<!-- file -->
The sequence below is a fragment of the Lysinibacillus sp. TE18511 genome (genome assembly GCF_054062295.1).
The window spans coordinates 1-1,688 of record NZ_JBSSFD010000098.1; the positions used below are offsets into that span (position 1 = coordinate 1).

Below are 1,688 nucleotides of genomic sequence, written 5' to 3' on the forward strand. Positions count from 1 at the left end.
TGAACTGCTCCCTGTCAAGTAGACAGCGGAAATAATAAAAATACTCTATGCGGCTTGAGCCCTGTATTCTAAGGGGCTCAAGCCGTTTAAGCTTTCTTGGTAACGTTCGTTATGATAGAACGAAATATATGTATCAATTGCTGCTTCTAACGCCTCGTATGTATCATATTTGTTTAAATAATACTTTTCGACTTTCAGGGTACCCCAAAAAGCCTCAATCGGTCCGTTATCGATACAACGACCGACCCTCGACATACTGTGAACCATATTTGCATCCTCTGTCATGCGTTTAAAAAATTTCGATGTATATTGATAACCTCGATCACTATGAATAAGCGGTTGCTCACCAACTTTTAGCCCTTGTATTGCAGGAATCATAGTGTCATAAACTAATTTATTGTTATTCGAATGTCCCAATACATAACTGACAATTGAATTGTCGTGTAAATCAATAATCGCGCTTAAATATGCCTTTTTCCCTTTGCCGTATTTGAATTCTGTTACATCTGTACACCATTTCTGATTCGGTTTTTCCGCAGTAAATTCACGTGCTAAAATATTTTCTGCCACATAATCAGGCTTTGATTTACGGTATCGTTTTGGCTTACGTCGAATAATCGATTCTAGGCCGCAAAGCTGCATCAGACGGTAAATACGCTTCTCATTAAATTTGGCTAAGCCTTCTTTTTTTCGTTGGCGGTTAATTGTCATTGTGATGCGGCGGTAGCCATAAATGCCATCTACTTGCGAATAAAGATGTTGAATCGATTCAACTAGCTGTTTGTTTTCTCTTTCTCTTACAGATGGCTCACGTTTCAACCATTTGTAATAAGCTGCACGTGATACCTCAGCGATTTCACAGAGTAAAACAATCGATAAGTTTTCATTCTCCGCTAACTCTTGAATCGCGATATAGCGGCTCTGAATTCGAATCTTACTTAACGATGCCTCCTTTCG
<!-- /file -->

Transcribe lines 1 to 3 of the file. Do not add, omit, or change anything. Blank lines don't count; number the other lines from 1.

The sequence below is a fragment of the Lysinibacillus sp. TE18511 genome (genome assembly GCF_054062295.1).
The window spans coordinates 1-1,688 of record NZ_JBSSFD010000098.1; the positions used below are offsets into that span (position 1 = coordinate 1).

Below are 1,688 nucleotides of genomic sequence, written 5' to 3' on the forward strand. Positions count from 1 at the left end.